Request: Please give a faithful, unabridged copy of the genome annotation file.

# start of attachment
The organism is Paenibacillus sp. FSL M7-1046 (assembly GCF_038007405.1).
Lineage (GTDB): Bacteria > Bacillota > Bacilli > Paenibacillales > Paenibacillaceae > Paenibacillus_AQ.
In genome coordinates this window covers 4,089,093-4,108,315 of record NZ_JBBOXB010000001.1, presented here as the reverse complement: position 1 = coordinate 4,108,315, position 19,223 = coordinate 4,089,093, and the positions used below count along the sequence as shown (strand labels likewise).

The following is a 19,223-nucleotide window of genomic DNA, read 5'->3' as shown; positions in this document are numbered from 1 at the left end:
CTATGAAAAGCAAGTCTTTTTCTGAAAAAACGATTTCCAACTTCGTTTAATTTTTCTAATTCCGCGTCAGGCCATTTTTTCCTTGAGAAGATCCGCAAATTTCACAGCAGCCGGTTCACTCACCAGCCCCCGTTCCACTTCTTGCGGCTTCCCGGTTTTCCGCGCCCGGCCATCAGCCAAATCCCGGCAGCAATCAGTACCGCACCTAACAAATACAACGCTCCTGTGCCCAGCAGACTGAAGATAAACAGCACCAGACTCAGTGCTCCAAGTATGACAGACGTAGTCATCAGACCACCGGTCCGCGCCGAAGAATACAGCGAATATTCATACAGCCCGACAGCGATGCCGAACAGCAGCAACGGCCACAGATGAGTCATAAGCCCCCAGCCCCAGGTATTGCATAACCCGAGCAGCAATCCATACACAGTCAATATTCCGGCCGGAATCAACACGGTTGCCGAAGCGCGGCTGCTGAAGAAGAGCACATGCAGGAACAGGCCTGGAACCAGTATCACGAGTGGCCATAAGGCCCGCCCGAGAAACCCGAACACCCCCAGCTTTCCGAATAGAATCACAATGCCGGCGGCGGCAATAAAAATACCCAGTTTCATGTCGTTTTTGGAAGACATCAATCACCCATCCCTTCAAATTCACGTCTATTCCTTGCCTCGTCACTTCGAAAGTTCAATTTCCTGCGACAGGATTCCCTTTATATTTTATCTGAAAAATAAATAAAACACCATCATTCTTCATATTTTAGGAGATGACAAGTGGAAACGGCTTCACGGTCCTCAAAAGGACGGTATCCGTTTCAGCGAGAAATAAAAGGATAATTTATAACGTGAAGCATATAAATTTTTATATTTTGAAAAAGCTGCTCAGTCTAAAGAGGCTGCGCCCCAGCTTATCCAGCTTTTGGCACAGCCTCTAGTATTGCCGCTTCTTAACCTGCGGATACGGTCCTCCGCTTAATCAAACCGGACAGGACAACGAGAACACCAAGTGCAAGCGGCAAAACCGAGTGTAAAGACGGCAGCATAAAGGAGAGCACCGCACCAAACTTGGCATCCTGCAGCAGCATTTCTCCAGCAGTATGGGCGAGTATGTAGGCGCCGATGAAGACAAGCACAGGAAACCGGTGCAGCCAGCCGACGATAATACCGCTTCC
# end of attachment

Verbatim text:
The organism is Paenibacillus sp. FSL M7-1046 (assembly GCF_038007405.1).
Lineage (GTDB): Bacteria > Bacillota > Bacilli > Paenibacillales > Paenibacillaceae > Paenibacillus_AQ.
In genome coordinates this window covers 4,089,093-4,108,315 of record NZ_JBBOXB010000001.1, presented here as the reverse complement: position 1 = coordinate 4,108,315, position 19,223 = coordinate 4,089,093, and the positions used below count along the sequence as shown (strand labels likewise).

The following is a 19,223-nucleotide window of genomic DNA, read 5'->3' as shown; positions in this document are numbered from 1 at the left end:
CTATGAAAAGCAAGTCTTTTTCTGAAAAAACGATTTCCAACTTCGTTTAATTTTTCTAATTCCGCGTCAGGCCATTTTTTCCTTGAGAAGATCCGCAAATTTCACAGCAGCCGGTTCACTCACCAGCCCCCGTTCCACTTCTTGCGGCTTCCCGGTTTTCCGCGCCCGGCCATCAGCCAAATCCCGGCAGCAATCAGTACCGCACCTAACAAATACAACGCTCCTGTGCCCAGCAGACTGAAGATAAACAGCACCAGACTCAGTGCTCCAAGTATGACAGACGTAGTCATCAGACCACCGGTCCGCGCCGAAGAATACAGCGAATATTCATACAGCCCGACAGCGATGCCGAACAGCAGCAACGGCCACAGATGAGTCATAAGCCCCCAGCCCCAGGTATTGCATAACCCGAGCAGCAATCCATACACAGTCAATATTCCGGCCGGAATCAACACGGTTGCCGAAGCGCGGCTGCTGAAGAAGAGCACATGCAGGAACAGGCCTGGAACCAGTATCACGAGTGGCCATAAGGCCCGCCCGAGAAACCCGAACACCCCCAGCTTTCCGAATAGAATCACAATGCCGGCGGCGGCAATAAAAATACCCAGTTTCATGTCGTTTTTGGAAGACATCAATCACCCATCCCTTCAAATTCACGTCTATTCCTTGCCTCGTCACTTCGAAAGTTCAATTTCCTGCGACAGGATTCCCTTTATATTTTATCTGAAAAATAAATAAAACACCATCATTCTTCATATTTTAGGAGATGACAAGTGGAAACGGCTTCACGGTCCTCAAAAGGACGGTATCCGTTTCAGCGAGAAATAAAAGGATAATTTATAACGTGAAGCATATAAATTTTTATATTTTGAAAAAGCTGCTCAGTCTAAAGAGGCTGCGCCCCAGCTTATCCAGCTTTTGGCACAGCCTCTAGTATTGCCGCTTCTTAACCTGCGGATACGGTCCTCCGCTTAATCAAACCGGACAGGACAACGAGAACACCAAGTGCAAGCGGCAAAACCGAGTGTAAAGACGGCAGCATAAAGGAGAGCACCGCACCAAACTTGGCATCCTGCAGCAGCATTTCTCCAGCAGTATGGGCGAGTATGTAGGCGCCGATGAAGACAAGCACAGGAAACCGGTGCAGCCAGCCGACGATAATACCGCTTCC